I’m the type of reader who hates having to put down a book before I’ve finished a chapter, which means that when I’ve only got a few minutes to spare I often turn to social media instead of reading. But sometimes instead of scrolling I want to optimize that time and that’s where flash fiction comes in to save the day—or, rather, the minutes. If you’re also looking to make the most of your fragments of free time with some short but impactful sci-fi goodness, here are seven of my favorite very short stories.
The longest piece included on this list comes in at 2,100 words, which will take the average reader roughly seven minutes to read. All of these stories are available for free online and provide the perfect quick escape into another world while you’re waiting before an appointment or taking a short break from work. Or you could just read through all seven stories right now; it won’t take you very long! And if you’re currently behind on your yearly reading challenge and want to count these towards your goal, I certainly won’t judge…
They’re Made Out of Meat by Terry Bisson
It’s not easy to build a whole sci-fi world within a limited word count, so some flash fictions play around with restrictive formats. Terry Bisson uses this approach in “They’re Made Out of Meat,” which consists only of dialogue between two unidentified characters. If you want to go in knowing as little as possible then stop reading here; but read on if you need more convincing to give this story a few minutes of your time…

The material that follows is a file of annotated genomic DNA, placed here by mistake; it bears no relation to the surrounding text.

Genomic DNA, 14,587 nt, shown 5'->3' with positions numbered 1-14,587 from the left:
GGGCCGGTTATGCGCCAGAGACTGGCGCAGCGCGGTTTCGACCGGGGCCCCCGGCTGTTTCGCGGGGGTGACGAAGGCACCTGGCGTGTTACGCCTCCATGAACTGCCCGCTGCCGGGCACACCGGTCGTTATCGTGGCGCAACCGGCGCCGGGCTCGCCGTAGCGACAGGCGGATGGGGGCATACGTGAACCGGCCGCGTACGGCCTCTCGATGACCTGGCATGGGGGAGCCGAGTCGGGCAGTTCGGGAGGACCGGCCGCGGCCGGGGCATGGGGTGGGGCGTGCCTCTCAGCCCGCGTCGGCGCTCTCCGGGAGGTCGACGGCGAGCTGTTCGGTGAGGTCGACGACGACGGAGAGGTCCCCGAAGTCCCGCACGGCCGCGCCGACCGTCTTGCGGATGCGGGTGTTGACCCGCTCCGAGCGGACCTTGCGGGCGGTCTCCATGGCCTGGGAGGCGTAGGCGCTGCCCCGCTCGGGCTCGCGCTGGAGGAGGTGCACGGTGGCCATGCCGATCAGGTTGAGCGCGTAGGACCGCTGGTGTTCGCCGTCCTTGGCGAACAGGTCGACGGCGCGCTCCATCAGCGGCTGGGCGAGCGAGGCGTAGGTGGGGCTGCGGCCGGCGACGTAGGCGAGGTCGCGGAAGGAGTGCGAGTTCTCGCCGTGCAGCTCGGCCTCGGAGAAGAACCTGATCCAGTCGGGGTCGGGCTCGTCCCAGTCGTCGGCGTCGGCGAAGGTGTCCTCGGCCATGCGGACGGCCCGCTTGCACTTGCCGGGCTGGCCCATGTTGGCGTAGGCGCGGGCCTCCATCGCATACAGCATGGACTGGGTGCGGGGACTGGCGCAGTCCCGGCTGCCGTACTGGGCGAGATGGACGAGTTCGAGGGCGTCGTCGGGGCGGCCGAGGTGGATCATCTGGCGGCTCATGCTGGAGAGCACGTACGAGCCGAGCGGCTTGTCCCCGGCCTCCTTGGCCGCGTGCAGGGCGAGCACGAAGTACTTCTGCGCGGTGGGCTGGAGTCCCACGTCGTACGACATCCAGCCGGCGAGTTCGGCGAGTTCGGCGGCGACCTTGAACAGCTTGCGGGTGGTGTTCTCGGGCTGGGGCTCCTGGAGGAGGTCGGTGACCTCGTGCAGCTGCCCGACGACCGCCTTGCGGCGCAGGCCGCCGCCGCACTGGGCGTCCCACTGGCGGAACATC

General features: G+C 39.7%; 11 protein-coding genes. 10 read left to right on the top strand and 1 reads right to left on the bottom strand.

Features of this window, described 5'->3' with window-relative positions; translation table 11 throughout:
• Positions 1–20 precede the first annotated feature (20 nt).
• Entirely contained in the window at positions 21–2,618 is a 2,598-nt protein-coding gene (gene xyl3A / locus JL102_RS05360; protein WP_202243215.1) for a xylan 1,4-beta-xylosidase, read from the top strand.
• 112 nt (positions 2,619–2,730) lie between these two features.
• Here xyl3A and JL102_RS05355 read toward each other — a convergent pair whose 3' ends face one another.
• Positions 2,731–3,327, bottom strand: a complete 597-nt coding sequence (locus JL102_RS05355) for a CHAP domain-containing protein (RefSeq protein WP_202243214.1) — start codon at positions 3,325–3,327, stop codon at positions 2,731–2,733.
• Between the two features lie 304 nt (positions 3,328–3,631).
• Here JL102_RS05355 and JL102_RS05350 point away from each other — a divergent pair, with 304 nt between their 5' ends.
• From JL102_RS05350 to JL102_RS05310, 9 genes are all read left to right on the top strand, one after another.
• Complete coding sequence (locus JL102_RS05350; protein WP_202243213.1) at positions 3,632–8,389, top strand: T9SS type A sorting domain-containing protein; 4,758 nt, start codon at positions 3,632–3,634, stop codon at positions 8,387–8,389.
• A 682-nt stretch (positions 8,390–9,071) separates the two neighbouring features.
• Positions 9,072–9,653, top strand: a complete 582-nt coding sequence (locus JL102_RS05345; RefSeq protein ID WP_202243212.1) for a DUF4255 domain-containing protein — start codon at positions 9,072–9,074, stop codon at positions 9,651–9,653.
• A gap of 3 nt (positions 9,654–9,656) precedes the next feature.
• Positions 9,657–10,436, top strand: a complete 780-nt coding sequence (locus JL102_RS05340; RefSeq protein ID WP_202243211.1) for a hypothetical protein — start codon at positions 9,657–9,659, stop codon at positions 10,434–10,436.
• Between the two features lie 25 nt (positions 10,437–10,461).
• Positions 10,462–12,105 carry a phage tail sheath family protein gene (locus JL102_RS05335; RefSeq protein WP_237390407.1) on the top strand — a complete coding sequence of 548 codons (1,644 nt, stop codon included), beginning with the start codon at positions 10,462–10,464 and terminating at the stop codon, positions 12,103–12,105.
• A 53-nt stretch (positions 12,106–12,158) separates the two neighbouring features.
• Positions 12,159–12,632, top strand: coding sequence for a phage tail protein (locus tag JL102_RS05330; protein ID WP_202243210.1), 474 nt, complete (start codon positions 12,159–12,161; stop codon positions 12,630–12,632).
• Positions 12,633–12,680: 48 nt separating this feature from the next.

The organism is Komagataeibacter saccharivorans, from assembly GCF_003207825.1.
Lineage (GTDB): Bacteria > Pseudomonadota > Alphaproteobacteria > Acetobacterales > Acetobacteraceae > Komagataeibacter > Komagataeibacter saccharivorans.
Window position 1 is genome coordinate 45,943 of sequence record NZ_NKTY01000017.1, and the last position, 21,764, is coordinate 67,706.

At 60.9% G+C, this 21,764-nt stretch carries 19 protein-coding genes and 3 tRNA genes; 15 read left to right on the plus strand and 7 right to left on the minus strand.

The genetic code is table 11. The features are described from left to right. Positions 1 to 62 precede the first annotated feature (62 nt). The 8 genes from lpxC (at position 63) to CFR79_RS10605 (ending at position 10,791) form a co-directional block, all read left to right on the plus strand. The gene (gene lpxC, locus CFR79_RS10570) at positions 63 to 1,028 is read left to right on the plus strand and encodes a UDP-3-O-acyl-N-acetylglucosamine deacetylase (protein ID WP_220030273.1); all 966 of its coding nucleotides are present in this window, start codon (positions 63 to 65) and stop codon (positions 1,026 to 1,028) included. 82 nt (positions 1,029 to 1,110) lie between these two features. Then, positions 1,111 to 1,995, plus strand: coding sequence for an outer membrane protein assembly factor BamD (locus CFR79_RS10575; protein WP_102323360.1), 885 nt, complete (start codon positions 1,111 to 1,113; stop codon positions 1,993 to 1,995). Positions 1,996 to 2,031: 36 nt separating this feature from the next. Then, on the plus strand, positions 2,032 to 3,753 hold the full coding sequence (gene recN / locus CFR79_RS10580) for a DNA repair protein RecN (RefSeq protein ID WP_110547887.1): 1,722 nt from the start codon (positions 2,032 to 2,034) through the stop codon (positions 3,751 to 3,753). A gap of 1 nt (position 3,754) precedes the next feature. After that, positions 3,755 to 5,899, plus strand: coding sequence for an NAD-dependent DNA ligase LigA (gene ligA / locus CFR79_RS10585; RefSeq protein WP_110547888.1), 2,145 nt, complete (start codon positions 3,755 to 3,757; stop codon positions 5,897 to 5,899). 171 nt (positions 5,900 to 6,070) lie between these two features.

The bulk of the conversation is one alien attempting to convince the other that humans are, as the title indicates, entirely made out of meat, but both are baffled that this is even possible. How could meat think?! Their short chat is not only a funny glimpse into an outsider’s perspective on human life, it is also surprisingly philosophical.
This short story, published in Lightspeed, is the longest one on the list, but trust me when I say that the seven minutes you’ll spend reading it are well worth it. The story is told in the style of a Choose Your Own Adventure book (do you really need more reason than that to give it a go?), casting the reader as an employee aboard a space station who is attempting to get medical care after being bitten by an alien bug (which is never good). Yoachim’s story is hilariously self-aware. She lovingly pokes fun at silly sci-fi tropes and makes the real-world difficulties of navigating hospitals comical as she plays with the narrative style of the story.
“When the Yogurt Took Over” by John Scalzi
There are a lot of science fiction stories about what would happen to humanity if the world was taken over by robots or aliens. John Scalzi takes the road less traveled in his short story on the same theme, imagining a future where sentient yogurt is the thing that takes us over. If the concept of a smart dairy product ruling humanity makes you chuckle, then you’re in for a treat! In just 1,000 words it manages to be both amusing and thought-provoking. If Scalzi’s tale ends up coming true then I, for one, welcome our new yogurt overlords.
“When the Yogurt Took Over” was adapted into an episode of Love, Death & Robots—an animated sci-fi anthology show on Netflix that you need to check out if you haven’t already. Most of the episodes, which are all done in different animation styles by different studios, are adapted from short stories so it’s a goldmine for discovering authors you might not have heard of or read before.